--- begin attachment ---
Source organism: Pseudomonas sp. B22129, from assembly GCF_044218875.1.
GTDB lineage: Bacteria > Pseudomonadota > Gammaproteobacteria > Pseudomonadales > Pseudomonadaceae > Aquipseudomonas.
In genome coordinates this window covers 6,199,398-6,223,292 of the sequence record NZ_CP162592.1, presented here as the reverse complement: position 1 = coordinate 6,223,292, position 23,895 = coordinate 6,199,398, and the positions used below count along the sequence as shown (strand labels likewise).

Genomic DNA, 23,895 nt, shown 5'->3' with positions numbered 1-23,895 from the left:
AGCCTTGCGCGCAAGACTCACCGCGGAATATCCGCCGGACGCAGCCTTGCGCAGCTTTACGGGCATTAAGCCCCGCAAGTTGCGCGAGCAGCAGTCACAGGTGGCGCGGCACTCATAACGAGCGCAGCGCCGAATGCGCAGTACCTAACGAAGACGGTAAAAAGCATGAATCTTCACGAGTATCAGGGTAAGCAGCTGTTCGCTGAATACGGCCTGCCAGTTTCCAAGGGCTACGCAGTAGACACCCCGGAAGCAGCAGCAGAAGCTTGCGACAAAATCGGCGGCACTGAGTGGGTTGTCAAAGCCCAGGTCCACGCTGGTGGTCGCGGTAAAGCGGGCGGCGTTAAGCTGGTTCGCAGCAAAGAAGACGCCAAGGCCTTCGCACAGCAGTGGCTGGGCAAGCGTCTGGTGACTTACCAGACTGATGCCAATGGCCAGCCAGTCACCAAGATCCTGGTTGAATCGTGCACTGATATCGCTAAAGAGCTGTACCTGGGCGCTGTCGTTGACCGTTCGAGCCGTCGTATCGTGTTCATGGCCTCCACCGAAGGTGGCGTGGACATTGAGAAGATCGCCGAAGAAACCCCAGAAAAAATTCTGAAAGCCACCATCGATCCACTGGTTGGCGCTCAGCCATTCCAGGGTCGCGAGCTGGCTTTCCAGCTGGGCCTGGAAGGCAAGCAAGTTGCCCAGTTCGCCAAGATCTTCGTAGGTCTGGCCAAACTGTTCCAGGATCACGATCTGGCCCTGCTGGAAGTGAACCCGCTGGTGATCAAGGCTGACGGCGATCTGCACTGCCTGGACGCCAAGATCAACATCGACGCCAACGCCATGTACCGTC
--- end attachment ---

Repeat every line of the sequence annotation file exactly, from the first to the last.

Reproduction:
Source organism: Pseudomonas sp. B22129, from assembly GCF_044218875.1.
GTDB lineage: Bacteria > Pseudomonadota > Gammaproteobacteria > Pseudomonadales > Pseudomonadaceae > Aquipseudomonas.
In genome coordinates this window covers 6,199,398-6,223,292 of the sequence record NZ_CP162592.1, presented here as the reverse complement: position 1 = coordinate 6,223,292, position 23,895 = coordinate 6,199,398, and the positions used below count along the sequence as shown (strand labels likewise).

Genomic DNA, 23,895 nt, shown 5'->3' with positions numbered 1-23,895 from the left:
AGCCTTGCGCGCAAGACTCACCGCGGAATATCCGCCGGACGCAGCCTTGCGCAGCTTTACGGGCATTAAGCCCCGCAAGTTGCGCGAGCAGCAGTCACAGGTGGCGCGGCACTCATAACGAGCGCAGCGCCGAATGCGCAGTACCTAACGAAGACGGTAAAAAGCATGAATCTTCACGAGTATCAGGGTAAGCAGCTGTTCGCTGAATACGGCCTGCCAGTTTCCAAGGGCTACGCAGTAGACACCCCGGAAGCAGCAGCAGAAGCTTGCGACAAAATCGGCGGCACTGAGTGGGTTGTCAAAGCCCAGGTCCACGCTGGTGGTCGCGGTAAAGCGGGCGGCGTTAAGCTGGTTCGCAGCAAAGAAGACGCCAAGGCCTTCGCACAGCAGTGGCTGGGCAAGCGTCTGGTGACTTACCAGACTGATGCCAATGGCCAGCCAGTCACCAAGATCCTGGTTGAATCGTGCACTGATATCGCTAAAGAGCTGTACCTGGGCGCTGTCGTTGACCGTTCGAGCCGTCGTATCGTGTTCATGGCCTCCACCGAAGGTGGCGTGGACATTGAGAAGATCGCCGAAGAAACCCCAGAAAAAATTCTGAAAGCCACCATCGATCCACTGGTTGGCGCTCAGCCATTCCAGGGTCGCGAGCTGGCTTTCCAGCTGGGCCTGGAAGGCAAGCAAGTTGCCCAGTTCGCCAAGATCTTCGTAGGTCTGGCCAAACTGTTCCAGGATCACGATCTGGCCCTGCTGGAAGTGAACCCGCTGGTGATCAAGGCTGACGGCGATCTGCACTGCCTGGACGCCAAGATCAACATCGACGCCAACGCCATGTACCGTC